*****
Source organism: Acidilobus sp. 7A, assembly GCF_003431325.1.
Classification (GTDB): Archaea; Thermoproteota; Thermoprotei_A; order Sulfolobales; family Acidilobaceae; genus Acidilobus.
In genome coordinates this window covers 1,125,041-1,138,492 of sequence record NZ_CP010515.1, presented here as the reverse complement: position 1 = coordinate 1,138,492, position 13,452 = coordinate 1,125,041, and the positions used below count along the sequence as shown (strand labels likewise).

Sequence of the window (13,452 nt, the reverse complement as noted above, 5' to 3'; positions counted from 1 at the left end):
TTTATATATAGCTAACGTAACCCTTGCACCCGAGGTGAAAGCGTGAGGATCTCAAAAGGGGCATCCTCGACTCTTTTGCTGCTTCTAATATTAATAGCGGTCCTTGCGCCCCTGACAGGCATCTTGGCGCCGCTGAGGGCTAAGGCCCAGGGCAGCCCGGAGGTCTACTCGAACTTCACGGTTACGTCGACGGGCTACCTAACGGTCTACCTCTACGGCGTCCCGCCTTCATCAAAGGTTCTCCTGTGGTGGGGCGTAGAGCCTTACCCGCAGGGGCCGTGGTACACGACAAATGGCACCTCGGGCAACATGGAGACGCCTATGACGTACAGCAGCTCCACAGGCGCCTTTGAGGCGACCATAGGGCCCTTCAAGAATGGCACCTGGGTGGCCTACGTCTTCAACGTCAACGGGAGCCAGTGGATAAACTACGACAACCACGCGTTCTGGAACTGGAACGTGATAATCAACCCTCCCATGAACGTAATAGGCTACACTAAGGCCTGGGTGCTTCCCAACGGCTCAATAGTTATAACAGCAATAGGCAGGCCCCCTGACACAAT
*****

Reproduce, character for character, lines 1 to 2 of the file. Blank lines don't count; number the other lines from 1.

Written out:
Source organism: Acidilobus sp. 7A, assembly GCF_003431325.1.
Classification (GTDB): Archaea; Thermoproteota; Thermoprotei_A; order Sulfolobales; family Acidilobaceae; genus Acidilobus.